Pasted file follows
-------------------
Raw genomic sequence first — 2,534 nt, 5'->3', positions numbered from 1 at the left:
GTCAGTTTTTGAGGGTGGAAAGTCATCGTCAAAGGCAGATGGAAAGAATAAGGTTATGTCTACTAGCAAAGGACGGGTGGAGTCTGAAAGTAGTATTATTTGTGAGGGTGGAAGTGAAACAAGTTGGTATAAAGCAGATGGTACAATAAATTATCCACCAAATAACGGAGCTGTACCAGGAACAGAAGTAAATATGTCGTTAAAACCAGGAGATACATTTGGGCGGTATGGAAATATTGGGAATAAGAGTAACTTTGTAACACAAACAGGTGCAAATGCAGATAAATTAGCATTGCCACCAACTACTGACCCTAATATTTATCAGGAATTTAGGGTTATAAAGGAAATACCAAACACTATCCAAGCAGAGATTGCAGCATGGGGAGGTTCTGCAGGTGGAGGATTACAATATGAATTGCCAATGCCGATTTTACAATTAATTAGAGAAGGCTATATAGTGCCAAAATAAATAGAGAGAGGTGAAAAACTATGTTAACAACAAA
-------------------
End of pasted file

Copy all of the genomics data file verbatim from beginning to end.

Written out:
Raw genomic sequence first — 2,534 nt, 5'->3', positions numbered from 1 at the left:
GTCAGTTTTTGAGGGTGGAAAGTCATCGTCAAAGGCAGATGGAAAGAATAAGGTTATGTCTACTAGCAAAGGACGGGTGGAGTCTGAAAGTAGTATTATTTGTGAGGGTGGAAGTGAAACAAGTTGGTATAAAGCAGATGGTACAATAAATTATCCACCAAATAACGGAGCTGTACCAGGAACAGAAGTAAATATGTCGTTAAAACCAGGAGATACATTTGGGCGGTATGGAAATATTGGGAATAAGAGTAACTTTGTAACACAAACAGGTGCAAATGCAGATAAATTAGCATTGCCACCAACTACTGACCCTAATATTTATCAGGAATTTAGGGTTATAAAGGAAATACCAAACACTATCCAAGCAGAGATTGCAGCATGGGGAGGTTCTGCAGGTGGAGGATTACAATATGAATTGCCAATGCCGATTTTACAATTAATTAGAGAAGGCTATATAGTGCCAAAATAAATAGAGAGAGGTGAAAAACTATGTTAACAACAAA